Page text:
Belize - Corruption
Belize has anti-corruption laws on its books, but these laws, which come under the purview of the Office of the Attorney General, are seldom enforced. Due to a backlog in reporting, the most recent publicly available audit of the GOB’s accounts is for the fiscal year April 2011 to March 2012. That report noted that “the government’s financial statements did not reflect a true and fair position of government’s financial position.” The Auditor General expressed serious concerns that government’s bank statements were presented for auditing without being reconciled, and the budget included supplemental spending that was not approved by the National Assembly. The Prevention of Corruption in Public Life Act has not been enforced since coming into effect in 1994. This law requires public officials, such as the Governor-General and members of the National Assembly, to disclose in the Government Gazette their assets, income, and liabilities. The Act also established an Integrity Commission responsible to monitor, prevent, and combat corruption by examining declarations of physical assets and financial positions filed by public officers. The Commission is able to investigate allegations of corrupt activities, including by members of the National Assembly, Mayors and Councilors of all cities, and Town Boards.
While the opposition continued to press for the re-establishment of the Integrity Commission, there hasn’t been one since 2011. The Prevention of Corruption in Public Life Act criminalizes acts of corruption by public officials and includes measures on the use of office for private gain, code of conduct breaches, the use of public funds, and bribery. Section 24 of the Act covers punishment for breach, which may include a fine of up to U.S. $5,000, severe reprimand, forfeiture of property acquired by corruption, and removal from office. The last report of the integrity commission was published in 2005. No cases under this Act have ever led to prosecution.
Belize has an Office of the Ombudsman, whose responsibility is to investigate complaints of official corruption and abuse of power. A new Ombudsman was appointed in January 2013 and the office has been more active in filing annual reports to the national assembly and investigating incidents of alleged misconduct particularly of police abuses. The office however lacks enforcement powers, encounters political pressure and has limited resources -- all factors limiting its effectiveness.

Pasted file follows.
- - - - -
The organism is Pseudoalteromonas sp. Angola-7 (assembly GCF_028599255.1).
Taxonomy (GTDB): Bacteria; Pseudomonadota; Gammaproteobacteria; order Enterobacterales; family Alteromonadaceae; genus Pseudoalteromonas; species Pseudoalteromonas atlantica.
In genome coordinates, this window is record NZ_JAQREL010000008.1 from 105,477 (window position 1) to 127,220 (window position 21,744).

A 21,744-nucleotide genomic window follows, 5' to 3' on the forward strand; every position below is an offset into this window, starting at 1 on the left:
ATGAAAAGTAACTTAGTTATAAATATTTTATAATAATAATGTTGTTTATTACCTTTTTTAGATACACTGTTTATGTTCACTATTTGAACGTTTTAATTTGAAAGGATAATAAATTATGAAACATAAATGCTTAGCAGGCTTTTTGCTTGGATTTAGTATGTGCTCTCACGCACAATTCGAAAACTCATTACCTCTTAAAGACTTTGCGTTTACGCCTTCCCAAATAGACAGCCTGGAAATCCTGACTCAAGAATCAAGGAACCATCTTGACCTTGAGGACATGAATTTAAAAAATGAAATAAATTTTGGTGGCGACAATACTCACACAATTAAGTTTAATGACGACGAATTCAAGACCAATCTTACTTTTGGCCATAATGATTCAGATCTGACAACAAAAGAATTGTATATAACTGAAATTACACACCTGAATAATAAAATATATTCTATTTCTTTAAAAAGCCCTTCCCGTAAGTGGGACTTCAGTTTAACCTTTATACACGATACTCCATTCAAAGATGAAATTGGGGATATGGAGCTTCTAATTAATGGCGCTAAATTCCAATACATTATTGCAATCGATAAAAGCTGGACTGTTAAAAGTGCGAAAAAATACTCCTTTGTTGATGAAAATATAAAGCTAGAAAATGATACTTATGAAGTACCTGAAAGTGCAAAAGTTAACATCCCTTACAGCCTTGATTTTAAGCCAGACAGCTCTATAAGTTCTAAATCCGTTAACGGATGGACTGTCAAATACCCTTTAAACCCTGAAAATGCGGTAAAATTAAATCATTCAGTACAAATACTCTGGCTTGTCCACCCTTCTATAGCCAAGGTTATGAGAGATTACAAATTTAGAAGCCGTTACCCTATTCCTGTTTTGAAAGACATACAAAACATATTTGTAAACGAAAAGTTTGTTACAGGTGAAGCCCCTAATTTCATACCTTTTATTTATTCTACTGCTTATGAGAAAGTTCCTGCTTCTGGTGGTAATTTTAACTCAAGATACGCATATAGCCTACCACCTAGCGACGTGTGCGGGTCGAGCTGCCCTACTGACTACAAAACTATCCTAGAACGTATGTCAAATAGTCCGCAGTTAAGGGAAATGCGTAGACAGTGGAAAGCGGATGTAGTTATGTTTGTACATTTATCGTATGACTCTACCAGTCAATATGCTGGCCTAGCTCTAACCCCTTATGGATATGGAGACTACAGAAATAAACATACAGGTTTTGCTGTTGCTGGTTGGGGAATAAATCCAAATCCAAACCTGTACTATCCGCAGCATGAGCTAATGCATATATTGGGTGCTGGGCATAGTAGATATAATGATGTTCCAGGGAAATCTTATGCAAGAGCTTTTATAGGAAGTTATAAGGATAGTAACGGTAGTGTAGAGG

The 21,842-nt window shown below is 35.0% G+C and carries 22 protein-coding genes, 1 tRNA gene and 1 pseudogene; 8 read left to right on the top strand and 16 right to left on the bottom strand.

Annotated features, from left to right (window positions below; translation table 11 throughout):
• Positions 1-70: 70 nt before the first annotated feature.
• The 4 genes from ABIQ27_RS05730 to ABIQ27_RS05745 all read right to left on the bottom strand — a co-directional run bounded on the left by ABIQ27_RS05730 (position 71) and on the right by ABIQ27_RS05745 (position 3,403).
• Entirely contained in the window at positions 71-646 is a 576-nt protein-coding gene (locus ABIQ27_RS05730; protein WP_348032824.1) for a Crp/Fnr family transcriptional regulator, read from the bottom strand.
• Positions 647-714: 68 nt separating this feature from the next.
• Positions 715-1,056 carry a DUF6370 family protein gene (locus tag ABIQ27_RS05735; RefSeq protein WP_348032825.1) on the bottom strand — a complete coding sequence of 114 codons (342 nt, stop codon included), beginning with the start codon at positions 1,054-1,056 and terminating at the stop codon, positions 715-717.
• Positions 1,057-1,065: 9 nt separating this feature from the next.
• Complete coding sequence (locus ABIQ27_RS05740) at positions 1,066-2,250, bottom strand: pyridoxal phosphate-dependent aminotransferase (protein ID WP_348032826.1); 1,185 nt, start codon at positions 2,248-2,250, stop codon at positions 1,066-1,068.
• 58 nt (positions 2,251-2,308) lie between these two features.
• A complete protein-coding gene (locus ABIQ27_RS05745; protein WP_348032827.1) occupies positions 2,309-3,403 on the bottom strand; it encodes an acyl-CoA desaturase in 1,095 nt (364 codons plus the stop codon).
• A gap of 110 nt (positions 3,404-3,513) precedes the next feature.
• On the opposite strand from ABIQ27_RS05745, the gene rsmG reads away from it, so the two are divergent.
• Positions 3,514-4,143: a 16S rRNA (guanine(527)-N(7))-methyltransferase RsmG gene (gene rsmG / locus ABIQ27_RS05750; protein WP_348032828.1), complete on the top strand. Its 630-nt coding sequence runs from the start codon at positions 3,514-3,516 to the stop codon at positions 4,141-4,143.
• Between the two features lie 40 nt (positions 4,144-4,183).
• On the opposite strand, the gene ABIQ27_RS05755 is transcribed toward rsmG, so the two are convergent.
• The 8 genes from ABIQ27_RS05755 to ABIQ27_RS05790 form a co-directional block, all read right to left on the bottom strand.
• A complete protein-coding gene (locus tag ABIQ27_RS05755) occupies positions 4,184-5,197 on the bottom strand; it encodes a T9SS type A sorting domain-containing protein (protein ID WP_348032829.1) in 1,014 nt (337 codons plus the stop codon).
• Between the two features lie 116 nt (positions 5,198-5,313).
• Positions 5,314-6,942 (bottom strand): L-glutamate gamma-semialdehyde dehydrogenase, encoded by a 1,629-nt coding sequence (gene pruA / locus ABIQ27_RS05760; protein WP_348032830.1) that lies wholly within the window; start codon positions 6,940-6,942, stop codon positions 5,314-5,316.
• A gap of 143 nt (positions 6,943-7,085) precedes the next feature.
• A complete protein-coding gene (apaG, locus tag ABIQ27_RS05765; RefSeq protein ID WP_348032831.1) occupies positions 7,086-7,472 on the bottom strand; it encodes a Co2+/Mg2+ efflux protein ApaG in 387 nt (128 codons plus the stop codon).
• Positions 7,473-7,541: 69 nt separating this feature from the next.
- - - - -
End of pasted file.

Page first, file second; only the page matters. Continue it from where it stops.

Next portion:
There are a limited number of non-governmental institutions that monitor government activities; two of them are Citizens Organized for Liberty through Action (COLA) and the National Trade Union Congress of Belize (NTUCB). The first is comprised of concerned private citizens, and the latter is an umbrella organization comprised of the various Belizean workers’ unions. Environmental NGOs and the Belize Chamber of Commerce and Industry often make statements regarding government policy as it affects their respective spheres of activity.
Belize is dominated by two political parties, the People’s United Party (PUP) and United Democratic Party (UDP). In 2008, the UDP was elected on an anti-corruption platform, re-elected in 2012, and was recently re-elected again for an unprecedented third term following early snap elections held November 2015. There is a third party, currently without national representation, called Vision Inspired by the People (VIP), which has focused on the issue of corruption and the need to sign UNCAC.
Many businesspeople complain that both major political parties can and do practice partisanship bias that affects businesses in terms of receiving needed licenses, winning government contracts for procurement of goods and services, and the granting of government land to private owners. Some middle-class citizens and business owners throughout the country have complained of government officials, including police and others, soliciting bribes.
There are occasional reports of requests for bribes from customs officials to facilitate lower assessments of goods for importation and thus lower import duties. Bribery is officially considered a criminal act in Belize, but laws against bribery are rarely enforced.
Some businesses and residents in the country have alleged that some officials demand payoffs if an inspection reveals a breach of fisheries laws. For example, restaurants and resorts carrying under-sized lobsters and conch are subject to court summons and a fine, but payoffs allegedly circumvent court charges or payment of fines.
The illegal harvesting and extraction of exotic hardwoods from the Belize forest continues to be a problem even after the 2012 moratorium that the Government placed on the harvesting of rosewood. It is believed that the meager fines levied on illegal loggers are not a disincentive particularly when compared to the hundreds of thousands of dollars that can be earned from sale of rosewood to foreign markets. There are several legitimate logging enterprises that operate sustainably, but illegal logging continues with mahogany, rosewood, cedar and other species. In March 2013, the Convention on the International Trade on Endangered Species adopted a proposal from Belize and placed three varieties of rosewood on its Appendix 2, which limits the trade of rosewood across international lines. Belize made a formal observation that allows “value-added” products to be traded freely.
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